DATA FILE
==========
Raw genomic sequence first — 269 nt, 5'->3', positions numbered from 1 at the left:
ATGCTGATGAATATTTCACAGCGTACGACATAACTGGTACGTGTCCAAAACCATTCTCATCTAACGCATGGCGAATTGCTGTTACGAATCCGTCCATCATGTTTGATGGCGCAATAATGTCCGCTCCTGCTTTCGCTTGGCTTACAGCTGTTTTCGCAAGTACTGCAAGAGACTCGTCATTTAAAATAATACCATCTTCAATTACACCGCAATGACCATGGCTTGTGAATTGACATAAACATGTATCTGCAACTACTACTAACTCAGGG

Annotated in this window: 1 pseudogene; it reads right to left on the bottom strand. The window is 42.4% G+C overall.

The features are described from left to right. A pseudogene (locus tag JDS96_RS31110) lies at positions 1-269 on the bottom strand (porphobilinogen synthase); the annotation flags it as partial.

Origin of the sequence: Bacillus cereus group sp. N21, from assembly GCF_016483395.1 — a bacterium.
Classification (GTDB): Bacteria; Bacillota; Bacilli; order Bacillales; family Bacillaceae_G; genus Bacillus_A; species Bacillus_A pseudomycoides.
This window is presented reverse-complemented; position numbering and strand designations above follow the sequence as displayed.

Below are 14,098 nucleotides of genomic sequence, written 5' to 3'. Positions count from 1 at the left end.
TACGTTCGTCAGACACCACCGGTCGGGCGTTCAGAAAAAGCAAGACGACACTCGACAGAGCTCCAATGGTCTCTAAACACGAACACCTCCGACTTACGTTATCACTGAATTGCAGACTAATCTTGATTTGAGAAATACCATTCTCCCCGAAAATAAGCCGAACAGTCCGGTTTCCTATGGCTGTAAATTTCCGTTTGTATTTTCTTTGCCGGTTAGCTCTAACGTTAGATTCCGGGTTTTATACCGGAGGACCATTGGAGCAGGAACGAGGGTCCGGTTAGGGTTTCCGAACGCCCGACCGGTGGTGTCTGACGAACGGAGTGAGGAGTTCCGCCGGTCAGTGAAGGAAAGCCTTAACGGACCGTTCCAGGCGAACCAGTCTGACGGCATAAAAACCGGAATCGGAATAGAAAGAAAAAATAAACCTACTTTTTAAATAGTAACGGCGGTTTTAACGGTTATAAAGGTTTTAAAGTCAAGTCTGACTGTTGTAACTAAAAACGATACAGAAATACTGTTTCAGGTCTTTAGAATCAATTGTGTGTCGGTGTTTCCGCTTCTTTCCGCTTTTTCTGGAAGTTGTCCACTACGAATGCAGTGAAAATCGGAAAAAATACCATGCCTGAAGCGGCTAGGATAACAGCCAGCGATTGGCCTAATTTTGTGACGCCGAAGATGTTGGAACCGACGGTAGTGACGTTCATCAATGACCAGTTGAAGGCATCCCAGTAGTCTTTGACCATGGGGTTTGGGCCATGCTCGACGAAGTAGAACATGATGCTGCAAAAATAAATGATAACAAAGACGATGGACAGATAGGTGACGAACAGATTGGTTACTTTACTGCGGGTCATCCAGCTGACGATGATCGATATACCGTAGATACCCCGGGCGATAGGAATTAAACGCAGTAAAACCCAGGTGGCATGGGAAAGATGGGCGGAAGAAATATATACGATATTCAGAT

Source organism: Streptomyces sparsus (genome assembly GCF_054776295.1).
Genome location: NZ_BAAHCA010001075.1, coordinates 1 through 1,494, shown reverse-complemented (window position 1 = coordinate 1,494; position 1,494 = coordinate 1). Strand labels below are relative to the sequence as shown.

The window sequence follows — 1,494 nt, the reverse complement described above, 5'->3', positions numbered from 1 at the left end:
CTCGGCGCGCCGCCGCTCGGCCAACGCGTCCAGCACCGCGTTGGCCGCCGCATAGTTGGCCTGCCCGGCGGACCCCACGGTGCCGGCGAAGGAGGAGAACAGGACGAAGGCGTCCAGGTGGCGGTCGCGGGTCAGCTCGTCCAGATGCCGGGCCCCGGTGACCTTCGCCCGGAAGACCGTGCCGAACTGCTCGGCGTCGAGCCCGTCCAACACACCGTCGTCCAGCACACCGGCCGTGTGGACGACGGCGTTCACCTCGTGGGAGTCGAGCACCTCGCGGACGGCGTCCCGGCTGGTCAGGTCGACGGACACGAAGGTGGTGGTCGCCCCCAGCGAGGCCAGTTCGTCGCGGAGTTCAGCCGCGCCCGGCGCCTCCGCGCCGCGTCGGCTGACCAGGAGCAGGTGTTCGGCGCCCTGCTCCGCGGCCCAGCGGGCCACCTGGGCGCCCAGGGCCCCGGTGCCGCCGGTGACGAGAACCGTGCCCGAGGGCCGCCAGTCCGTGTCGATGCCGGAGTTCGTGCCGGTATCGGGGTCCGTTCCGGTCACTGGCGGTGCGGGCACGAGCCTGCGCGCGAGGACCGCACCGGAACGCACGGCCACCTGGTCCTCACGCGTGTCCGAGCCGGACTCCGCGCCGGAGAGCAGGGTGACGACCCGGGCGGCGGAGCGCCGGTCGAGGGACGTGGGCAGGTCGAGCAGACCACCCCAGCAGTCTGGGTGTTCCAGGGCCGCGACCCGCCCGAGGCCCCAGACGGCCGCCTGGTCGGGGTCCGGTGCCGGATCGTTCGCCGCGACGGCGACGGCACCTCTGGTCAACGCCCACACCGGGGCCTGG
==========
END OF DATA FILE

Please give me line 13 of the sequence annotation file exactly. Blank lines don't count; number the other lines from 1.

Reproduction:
CTCGGCGCGCCGCCGCTCGGCCAACGCGTCCAGCACCGCGTTGGCCGCCGCATAGTTGGCCTGCCCGGCGGACCCCACGGTGCCGGCGAAGGAGGAGAACAGGACGAAGGCGTCCAGGTGGCGGTCGCGGGTCAGCTCGTCCAGATGCCGGGCCCCGGTGACCTTCGCCCGGAAGACCGTGCCGAACTGCTCGGCGTCGAGCCCGTCCAACACACCGTCGTCCAGCACACCGGCCGTGTGGACGACGGCGTTCACCTCGTGGGAGTCGAGCACCTCGCGGACGGCGTCCCGGCTGGTCAGGTCGACGGACACGAAGGTGGTGGTCGCCCCCAGCGAGGCCAGTTCGTCGCGGAGTTCAGCCGCGCCCGGCGCCTCCGCGCCGCGTCGGCTGACCAGGAGCAGGTGTTCGGCGCCCTGCTCCGCGGCCCAGCGGGCCACCTGGGCGCCCAGGGCCCCGGTGCCGCCGGTGACGAGAACCGTGCCCGAGGGCCGCCAGTCCGTGTCGATGCCGGAGTTCGTGCCGGTATCGGGGTCCGTTCCGGTCACTGGCGGTGCGGGCACGAGCCTGCGCGCGAGGACCGCACCGGAACGCACGGCCACCTGGTCCTCACGCGTGTCCGAGCCGGACTCCGCGCCGGAGAGCAGGGTGACGACCCGGGCGGCGGAGCGCCGGTCGAGGGACGTGGGCAGGTCGAGCAGACCACCCCAGCAGTCTGGGTGTTCCAGGGCCGCGACCCGCCCGAGGCCCCAGACGGCCGCCTGGTCGGGGTCCGGTGCCGGATCGTTCGCCGCGACGGCGACGGCACCTCTGGTCAACGCCCACACCGGGGCCTGG